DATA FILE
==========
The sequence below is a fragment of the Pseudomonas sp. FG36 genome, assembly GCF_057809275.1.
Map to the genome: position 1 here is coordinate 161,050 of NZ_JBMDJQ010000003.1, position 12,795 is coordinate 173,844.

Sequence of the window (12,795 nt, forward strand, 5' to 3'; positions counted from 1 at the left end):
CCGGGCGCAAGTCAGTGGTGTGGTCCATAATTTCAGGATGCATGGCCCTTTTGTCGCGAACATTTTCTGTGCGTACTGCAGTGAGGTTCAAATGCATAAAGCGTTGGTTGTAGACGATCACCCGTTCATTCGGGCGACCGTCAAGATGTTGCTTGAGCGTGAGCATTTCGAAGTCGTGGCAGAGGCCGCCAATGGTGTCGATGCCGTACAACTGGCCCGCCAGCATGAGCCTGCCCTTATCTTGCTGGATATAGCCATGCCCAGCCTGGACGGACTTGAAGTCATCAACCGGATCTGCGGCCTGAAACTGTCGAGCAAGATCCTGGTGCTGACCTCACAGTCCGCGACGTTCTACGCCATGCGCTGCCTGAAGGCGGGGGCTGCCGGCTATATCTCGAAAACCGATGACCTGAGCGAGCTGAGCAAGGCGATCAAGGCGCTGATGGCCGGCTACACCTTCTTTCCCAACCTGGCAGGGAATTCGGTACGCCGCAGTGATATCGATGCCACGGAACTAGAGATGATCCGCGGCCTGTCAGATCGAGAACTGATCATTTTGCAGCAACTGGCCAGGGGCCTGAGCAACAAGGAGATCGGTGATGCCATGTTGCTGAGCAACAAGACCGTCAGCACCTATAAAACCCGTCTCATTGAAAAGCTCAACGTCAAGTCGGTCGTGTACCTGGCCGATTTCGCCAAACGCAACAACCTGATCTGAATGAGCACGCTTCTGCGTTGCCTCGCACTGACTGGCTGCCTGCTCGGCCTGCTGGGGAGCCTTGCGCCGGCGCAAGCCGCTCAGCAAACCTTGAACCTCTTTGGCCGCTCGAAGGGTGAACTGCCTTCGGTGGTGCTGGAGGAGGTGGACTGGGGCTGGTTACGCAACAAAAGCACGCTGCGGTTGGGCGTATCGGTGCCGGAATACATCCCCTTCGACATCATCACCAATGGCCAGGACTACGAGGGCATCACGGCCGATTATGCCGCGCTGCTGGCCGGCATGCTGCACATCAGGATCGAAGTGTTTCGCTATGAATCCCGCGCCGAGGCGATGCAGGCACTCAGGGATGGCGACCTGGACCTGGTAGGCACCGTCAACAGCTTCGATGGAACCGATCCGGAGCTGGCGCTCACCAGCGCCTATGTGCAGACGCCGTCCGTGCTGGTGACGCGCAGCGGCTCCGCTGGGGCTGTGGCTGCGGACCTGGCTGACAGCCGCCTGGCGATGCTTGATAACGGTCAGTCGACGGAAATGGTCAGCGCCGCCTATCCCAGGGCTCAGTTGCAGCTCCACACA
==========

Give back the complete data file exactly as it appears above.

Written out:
The sequence below is a fragment of the Pseudomonas sp. FG36 genome, assembly GCF_057809275.1.
Map to the genome: position 1 here is coordinate 161,050 of NZ_JBMDJQ010000003.1, position 12,795 is coordinate 173,844.

Sequence of the window (12,795 nt, forward strand, 5' to 3'; positions counted from 1 at the left end):
CCGGGCGCAAGTCAGTGGTGTGGTCCATAATTTCAGGATGCATGGCCCTTTTGTCGCGAACATTTTCTGTGCGTACTGCAGTGAGGTTCAAATGCATAAAGCGTTGGTTGTAGACGATCACCCGTTCATTCGGGCGACCGTCAAGATGTTGCTTGAGCGTGAGCATTTCGAAGTCGTGGCAGAGGCCGCCAATGGTGTCGATGCCGTACAACTGGCCCGCCAGCATGAGCCTGCCCTTATCTTGCTGGATATAGCCATGCCCAGCCTGGACGGACTTGAAGTCATCAACCGGATCTGCGGCCTGAAACTGTCGAGCAAGATCCTGGTGCTGACCTCACAGTCCGCGACGTTCTACGCCATGCGCTGCCTGAAGGCGGGGGCTGCCGGCTATATCTCGAAAACCGATGACCTGAGCGAGCTGAGCAAGGCGATCAAGGCGCTGATGGCCGGCTACACCTTCTTTCCCAACCTGGCAGGGAATTCGGTACGCCGCAGTGATATCGATGCCACGGAACTAGAGATGATCCGCGGCCTGTCAGATCGAGAACTGATCATTTTGCAGCAACTGGCCAGGGGCCTGAGCAACAAGGAGATCGGTGATGCCATGTTGCTGAGCAACAAGACCGTCAGCACCTATAAAACCCGTCTCATTGAAAAGCTCAACGTCAAGTCGGTCGTGTACCTGGCCGATTTCGCCAAACGCAACAACCTGATCTGAATGAGCACGCTTCTGCGTTGCCTCGCACTGACTGGCTGCCTGCTCGGCCTGCTGGGGAGCCTTGCGCCGGCGCAAGCCGCTCAGCAAACCTTGAACCTCTTTGGCCGCTCGAAGGGTGAACTGCCTTCGGTGGTGCTGGAGGAGGTGGACTGGGGCTGGTTACGCAACAAAAGCACGCTGCGGTTGGGCGTATCGGTGCCGGAATACATCCCCTTCGACATCATCACCAATGGCCAGGACTACGAGGGCATCACGGCCGATTATGCCGCGCTGCTGGCCGGCATGCTGCACATCAGGATCGAAGTGTTTCGCTATGAATCCCGCGCCGAGGCGATGCAGGCACTCAGGGATGGCGACCTGGACCTGGTAGGCACCGTCAACAGCTTCGATGGAACCGATCCGGAGCTGGCGCTCACCAGCGCCTATGTGCAGACGCCGTCCGTGCTGGTGACGCGCAGCGGCTCCGCTGGGGCTGTGGCTGCGGACCTGGCTGACAGCCGCCTGGCGATGCTTGATAACGGTCAGTCGACGGAAATGGTCAGCGCCGCCTATCCCAGGGCTCAGTTGCAGCTCCACACA